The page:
Summary: Love is the final apologetic.

Francis Schaeffer wrote that love is the final apologetic; it is the last word in the Christian’s defense of the gospel. John’s Gospel informs us that Jesus gave his disciples one last command before he was led away to be crucified: A new commandment I give to you, that you love one another: just as I have loved you, you also are to love one another. By this all people will know that you are my disciples, if you have love for one another (John 13.34-35). Additionally, John’s first epistle is saturated with comments about God’s love for his children and encouragement for Christians to love one another: for example, For this is the message that you have heard from the beginning, that we should love one another. … Little children, let us not love in word or talk but in deed and in truth (1 John 3.11, 18). The apostle Peter tells his readers that they may participate in the divine nature and escape the corruption that is in the world caused by evil desires; the list of Christian virtues that follows is capped off with the virtue of love (2 Peter 1.5-7; cp. 1 Peter 4.8). Paul makes over one hundred references to love in his thirteen epistles. He frequently describes what love should look like and in several letters he lists some of love’s attributes (1 Corinthians 13; Galatians 5.22; Ephesians 5.2; 1 Thessalonians 4.9-10).

As in 1 Corinthians 12 and 13 where Paul transitions from the gifts (charismata) to love, so too in Romans 12.9-21 Paul transitions from the theme of spiritual gifts to love and behavior that is characteristic of love. Thus, what follows Paul’s comment, Let love be genuine, is a description of what love is to look like. It is the foundation of all Christian action. Paul explains how the believer ought to behave toward other members of the Christian community as well as how they ought to respond to non-Christians. More than that, there is no place in the Christian love paradigm for retribution or vengeance: Beloved, never avenge yourselves, but leave it to the wrath of God, for it is written, “Vengeance is mine, I will repay, says the Lord.” Paul’s previous uses of agapē (love) in Romans has been to speak of God’s love (5.5, 8; 8.39), or Christ’s (8.35); in Romans 15.30 and 5.5 he uses it to refer to the Spirit’s love. But here he uses it to speak of human love (also 13.10; 14.15) (cp. James Dunn, Romans, p. 739). Love must be genuine, sincere and without hypocrisy. Love is an imperative! “Of the 31 imperative verbs in the NRSV [New Revised Standard Version] (which sticks closely to the structure of the Greek), only nine translate imperatives in the Greek (vv. 14a, b, c; 16d; 19b; 20a and b [quoting the Old Testament]; 21a, b). The others translate verbless clauses (vv. 9a; 10a; 11a), infinitives (vv. 15a and b), and participles (vv. 9b, c; 10b; 11b, c; 12a, b, c; 13a, b; 16a, Bible, c; 17a, b; 18; 19a)” (Douglas Moo, Romans, p. 771 n.4).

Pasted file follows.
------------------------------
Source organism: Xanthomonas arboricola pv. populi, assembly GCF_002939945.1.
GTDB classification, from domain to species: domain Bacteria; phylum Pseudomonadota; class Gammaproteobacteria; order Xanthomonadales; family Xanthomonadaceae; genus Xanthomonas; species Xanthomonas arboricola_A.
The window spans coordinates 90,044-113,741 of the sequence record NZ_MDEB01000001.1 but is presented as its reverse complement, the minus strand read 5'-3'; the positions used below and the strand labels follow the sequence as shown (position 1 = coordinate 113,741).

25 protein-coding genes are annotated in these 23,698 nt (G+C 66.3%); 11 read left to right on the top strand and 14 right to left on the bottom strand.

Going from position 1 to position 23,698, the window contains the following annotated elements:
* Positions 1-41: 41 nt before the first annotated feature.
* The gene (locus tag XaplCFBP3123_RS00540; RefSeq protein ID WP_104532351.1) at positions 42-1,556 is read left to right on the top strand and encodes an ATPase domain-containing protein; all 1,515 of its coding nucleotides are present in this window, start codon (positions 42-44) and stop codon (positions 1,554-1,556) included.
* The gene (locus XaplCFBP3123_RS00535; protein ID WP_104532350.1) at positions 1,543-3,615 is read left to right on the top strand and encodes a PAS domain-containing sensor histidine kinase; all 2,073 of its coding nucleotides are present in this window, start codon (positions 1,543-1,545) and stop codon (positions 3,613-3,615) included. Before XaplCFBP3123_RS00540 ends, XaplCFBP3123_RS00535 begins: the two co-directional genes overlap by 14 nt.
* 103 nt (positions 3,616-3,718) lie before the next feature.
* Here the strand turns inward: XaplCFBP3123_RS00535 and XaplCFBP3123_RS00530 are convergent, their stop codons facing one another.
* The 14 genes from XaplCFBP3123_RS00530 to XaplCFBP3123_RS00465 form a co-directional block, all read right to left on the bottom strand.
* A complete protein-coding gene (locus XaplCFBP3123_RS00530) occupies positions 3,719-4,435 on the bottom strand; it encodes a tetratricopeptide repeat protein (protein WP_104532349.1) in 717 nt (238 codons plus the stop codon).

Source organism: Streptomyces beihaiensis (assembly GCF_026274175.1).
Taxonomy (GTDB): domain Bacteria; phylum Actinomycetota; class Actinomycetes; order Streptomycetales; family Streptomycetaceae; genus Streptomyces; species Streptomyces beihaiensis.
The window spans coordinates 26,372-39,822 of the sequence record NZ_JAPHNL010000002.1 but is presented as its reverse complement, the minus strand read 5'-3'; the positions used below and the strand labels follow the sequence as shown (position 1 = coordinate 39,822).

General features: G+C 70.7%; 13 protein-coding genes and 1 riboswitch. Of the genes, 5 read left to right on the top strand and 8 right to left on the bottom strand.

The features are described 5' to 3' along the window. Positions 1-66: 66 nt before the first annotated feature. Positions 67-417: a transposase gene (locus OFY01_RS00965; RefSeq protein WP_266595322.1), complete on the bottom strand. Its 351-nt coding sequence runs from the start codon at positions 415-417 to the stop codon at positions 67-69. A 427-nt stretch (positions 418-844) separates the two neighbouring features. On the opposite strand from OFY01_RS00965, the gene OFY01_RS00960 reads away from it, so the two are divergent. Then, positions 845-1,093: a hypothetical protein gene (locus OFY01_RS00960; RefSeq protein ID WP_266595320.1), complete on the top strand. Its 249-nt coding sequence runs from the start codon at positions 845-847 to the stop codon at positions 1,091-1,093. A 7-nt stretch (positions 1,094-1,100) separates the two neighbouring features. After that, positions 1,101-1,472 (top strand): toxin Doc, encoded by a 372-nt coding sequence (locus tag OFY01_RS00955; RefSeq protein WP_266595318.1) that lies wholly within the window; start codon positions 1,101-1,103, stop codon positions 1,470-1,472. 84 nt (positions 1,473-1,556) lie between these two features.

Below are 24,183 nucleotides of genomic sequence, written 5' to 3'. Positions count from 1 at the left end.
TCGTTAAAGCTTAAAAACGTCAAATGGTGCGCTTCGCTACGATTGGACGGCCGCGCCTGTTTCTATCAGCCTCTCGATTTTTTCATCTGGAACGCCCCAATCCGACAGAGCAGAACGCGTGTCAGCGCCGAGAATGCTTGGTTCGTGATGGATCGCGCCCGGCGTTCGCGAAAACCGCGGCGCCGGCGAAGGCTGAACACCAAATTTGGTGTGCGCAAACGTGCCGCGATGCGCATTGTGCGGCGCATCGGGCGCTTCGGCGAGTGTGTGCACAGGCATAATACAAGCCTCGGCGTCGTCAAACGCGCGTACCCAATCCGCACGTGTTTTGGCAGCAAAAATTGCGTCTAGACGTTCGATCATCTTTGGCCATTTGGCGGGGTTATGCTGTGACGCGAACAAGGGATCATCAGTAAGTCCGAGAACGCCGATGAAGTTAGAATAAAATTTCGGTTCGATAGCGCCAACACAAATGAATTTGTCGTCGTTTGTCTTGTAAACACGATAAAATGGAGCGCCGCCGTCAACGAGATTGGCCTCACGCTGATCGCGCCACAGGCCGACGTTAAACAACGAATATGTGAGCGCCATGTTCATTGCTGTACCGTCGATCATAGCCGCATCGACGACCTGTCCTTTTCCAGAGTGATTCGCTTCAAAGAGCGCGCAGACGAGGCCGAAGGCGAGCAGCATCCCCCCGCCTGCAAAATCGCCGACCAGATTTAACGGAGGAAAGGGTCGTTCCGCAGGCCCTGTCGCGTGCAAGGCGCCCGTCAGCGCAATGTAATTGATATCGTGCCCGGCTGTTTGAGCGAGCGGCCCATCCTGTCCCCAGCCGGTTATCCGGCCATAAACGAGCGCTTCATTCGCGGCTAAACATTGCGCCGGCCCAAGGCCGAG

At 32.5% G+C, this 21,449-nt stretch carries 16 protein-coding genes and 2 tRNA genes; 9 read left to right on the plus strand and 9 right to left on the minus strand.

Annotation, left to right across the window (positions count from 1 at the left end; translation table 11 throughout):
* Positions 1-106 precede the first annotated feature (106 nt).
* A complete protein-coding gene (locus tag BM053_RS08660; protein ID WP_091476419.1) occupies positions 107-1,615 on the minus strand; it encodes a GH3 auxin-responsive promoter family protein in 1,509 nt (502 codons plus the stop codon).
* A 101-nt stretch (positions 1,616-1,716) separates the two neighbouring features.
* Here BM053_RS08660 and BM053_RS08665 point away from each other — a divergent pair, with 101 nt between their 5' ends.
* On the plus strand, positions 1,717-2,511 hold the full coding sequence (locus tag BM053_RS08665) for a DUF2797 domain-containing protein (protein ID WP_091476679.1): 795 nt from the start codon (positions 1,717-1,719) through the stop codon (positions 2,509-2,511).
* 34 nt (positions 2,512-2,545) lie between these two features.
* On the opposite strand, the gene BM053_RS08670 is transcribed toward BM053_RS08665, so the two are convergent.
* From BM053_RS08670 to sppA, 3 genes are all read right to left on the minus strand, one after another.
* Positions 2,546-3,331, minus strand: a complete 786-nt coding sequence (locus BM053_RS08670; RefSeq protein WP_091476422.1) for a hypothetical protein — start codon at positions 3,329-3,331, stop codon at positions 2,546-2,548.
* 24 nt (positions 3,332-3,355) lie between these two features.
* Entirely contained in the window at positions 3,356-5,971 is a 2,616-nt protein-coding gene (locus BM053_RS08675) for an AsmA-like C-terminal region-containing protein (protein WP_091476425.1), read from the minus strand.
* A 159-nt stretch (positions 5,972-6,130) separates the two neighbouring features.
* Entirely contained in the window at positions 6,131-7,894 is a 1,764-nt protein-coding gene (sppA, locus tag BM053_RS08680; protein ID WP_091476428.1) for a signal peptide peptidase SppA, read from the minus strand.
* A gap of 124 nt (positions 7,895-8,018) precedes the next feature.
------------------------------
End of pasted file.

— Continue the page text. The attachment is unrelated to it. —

In Romans 12.3-8 Paul briefly summarized the gifts of grace bestowed upon the church by the Holy Spirit, he now “fires off a volley of short, sharp injunctions with little elaboration. … Related to the rapid-fire style of this section is its loose structure. There are few conjunctions or particles to indicate the flow of thought” (Moo, p. 771). The section appears to be composed of aphorisms for Christian living with love being its unifying theme. That is, Paul begins by saying, Let Love be genuine. This is followed by a series of injunctions that describe what love looks like. Love is the apex of all Christian virtues. Ironically, many people have difficulty defining exactly what they mean by the word love. Though many struggle to define the word, they seem to know it when they see it and they feel its absence when they are deprived of it. Indeed, love is the foundation of all binding quality relationships. Jesus summarized God’s requirements toward humanity in two statements: first, love God with all your heart and, second, love your neighbor as yourself (Matthew 22.36-40).

Paul refers to two types of love. The first, agapē, is used in the New Testament to describe God’s love for his Son. Jesus uses the same word to describe how the disciples are to love him and one another. It is a love that has particular reference in the love that the Father has for the Son, but it is also used broadly in Scripture. There is no theme more powerful or more predominant in Scripture than that of the love (agapē) of God. The spiritual virtue of love is the height of spiritual disciplines for the believer. Exemplifying the love of God is something more than loving the brethren, as important as that is. Jesus requires something more; he commanded his disciples to love their enemies: You have heard it said ‘Love your neighbor and hate your enemy.’ But I tell you: Love your enemies and pray for those who persecute you, that you may be sons of your Father in heaven … If you love so who love you, what reward will you get? Are not even the tax collectors doing that? (Matthew 5.43-46; cp. Luke 6.27-36).

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